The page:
Minimizing capital cost is a common strategy for purchasing packaging line equipment. But, operating costs can offset that strategy. This article details the full picture of purchasing packaging line equipment.
Tulip, one of Denmark’s leading producers of processed food for the domestic and export market, produces around 90 tons of sausages each day. A large proportion of these – about 60 tons a day – is packaged under a modified atmosphere of carbon dioxide and nitrogen to keep the product fresh and improve its shelf life. This case study shows how the company improved its efficiency by installing a Modified Atmosphere Packaging (MAP) system.
Bye-bye manual testing: Replaced by new on-line gas analyzer. This case study examines how a meat processing company made the switch from manually and randomly testing of its packages five times each day to an on-line headspace analyzer for its Modified Atmosphere Packaging (MAP) products.
In 2004, Mariscos Linamar, a Spanish seafood company, began to investigate the innovative idea of packaging a proportion of its product in a modified atmosphere, with the aim to extend the product shelf life and improve its appearance. Years of research followed. After extensive research and trials, the optimal gas mixture, comprising oxygen and carbon dioxide blended in a ratio that depends on the product and the format of the package, had been decided upon as well as the best packaging approach. This case study illustrates the process the company used to implement Modified Atmosphere Packaging (MAP) with thermosealed trays.
Hellenic Quality Foods (HQF) is a leading food company in Greece, packaged its products on trays with stretch film until early 2014. This case study shows how the company made the move to Modified Atmosphere Packaging (MAP) to improve its products shelf and extend its customer reach.
Omnibar, a small Montana-based company that produces a unique, high-nutrition food bar, was seeking new markets for the high-grade, grass-fed cattle reared on the family ranch in Montana’s Blackfoot River Valley. This case study examines how the company overcame the packaging challenges associated with its unique product.
Updated FDA guidelines present new risks and challenges for food manufacturers. Fortunately, X-ray inspection offers manufacturers an effective and scalable way to proactively mitigate risk. Find out how.
In today’s challenging business environment, midsize manufacturers are faced with increasing pressures from both domestic and overseas competition—pressures to reduce costs, improve and maintain quality and decrease lead times. Designers and builders of capital equipment face special challenges due to the complexity of the products they build and the unique requirements of this engineer-to-order (ETO) environment. If you are an ETO or project-based manufacturer, here are ten questions traditional manufacturing software vendors don’t want you to ask.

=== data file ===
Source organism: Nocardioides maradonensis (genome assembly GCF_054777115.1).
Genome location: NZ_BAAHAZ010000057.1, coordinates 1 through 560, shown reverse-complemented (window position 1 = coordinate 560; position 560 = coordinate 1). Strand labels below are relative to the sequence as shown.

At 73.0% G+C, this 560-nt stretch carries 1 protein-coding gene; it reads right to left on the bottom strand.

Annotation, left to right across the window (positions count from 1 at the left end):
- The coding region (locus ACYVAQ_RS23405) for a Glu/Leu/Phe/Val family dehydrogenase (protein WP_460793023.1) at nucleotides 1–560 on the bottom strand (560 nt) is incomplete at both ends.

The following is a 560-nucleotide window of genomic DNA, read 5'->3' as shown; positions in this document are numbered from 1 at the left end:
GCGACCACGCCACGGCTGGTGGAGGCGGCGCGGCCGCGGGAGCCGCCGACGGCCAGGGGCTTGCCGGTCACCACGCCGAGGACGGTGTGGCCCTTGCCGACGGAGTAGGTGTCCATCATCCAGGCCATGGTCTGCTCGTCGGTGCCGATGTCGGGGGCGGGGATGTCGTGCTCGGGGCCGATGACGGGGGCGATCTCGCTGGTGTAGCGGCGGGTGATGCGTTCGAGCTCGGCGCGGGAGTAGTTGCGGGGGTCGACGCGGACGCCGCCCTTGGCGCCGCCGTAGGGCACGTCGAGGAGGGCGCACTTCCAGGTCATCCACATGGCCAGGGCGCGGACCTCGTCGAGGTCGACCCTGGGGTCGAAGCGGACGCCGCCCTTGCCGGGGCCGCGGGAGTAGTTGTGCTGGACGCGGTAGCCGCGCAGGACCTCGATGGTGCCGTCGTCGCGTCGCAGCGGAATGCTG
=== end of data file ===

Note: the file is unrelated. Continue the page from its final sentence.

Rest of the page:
Romaine lettuce is a staple in many home and restaurant kitchens, but shoppers found the crispy green vegetable difficult to locate in late 2018. As an outbreak of E. coli-tainted romaine began to make headlines, it was pulled from store shelves and restaurant delivery trucks all over the country. By the time the source of contamination was traced back to a California farm, and sales could be restarted, more than 60 people had been infected and dozens had been hospitalized.
Food companies are no stranger to regulatory oversight. However, newer requirements such as the food safety modernization act, or FSMA, present a special challenge. Based on seven foundational rules aimed at transforming the nation’s food safety system from one that was traditionally reactive, FSMA requires that producers have significantly more control of their operations.
If something sounds too good to be true, it probably is. That advice extends to investments in capital equipment, including x-ray systems that protect products and brands from costly recalls, food safety problems and quality issues.
Probability of detection (POD) seems like a relatively simple number which vendors use to reassure potential customers of a machine’s capabilities for contaminant detection. However, there is more to the numeric value of POD than just taking it for face value. This white paper explains how POD is calculated and why 100% POD is unachievable and it also looks at factors that affect sensitivity of contamination detection while lastly discussing how the latest innovations in x-ray inspection technology are designed to enhance detection performance, while explaining how food processors can ensure POD is consistent throughout the lifetime of their x-ray system.
Chelsea Milling Co., maker of Jiffy Mix baking mixes, is moving ahead with plans to spend $35 million as part of an expansion that includes the addition of a new mixing tower, according to an article in The Ann Arbor News.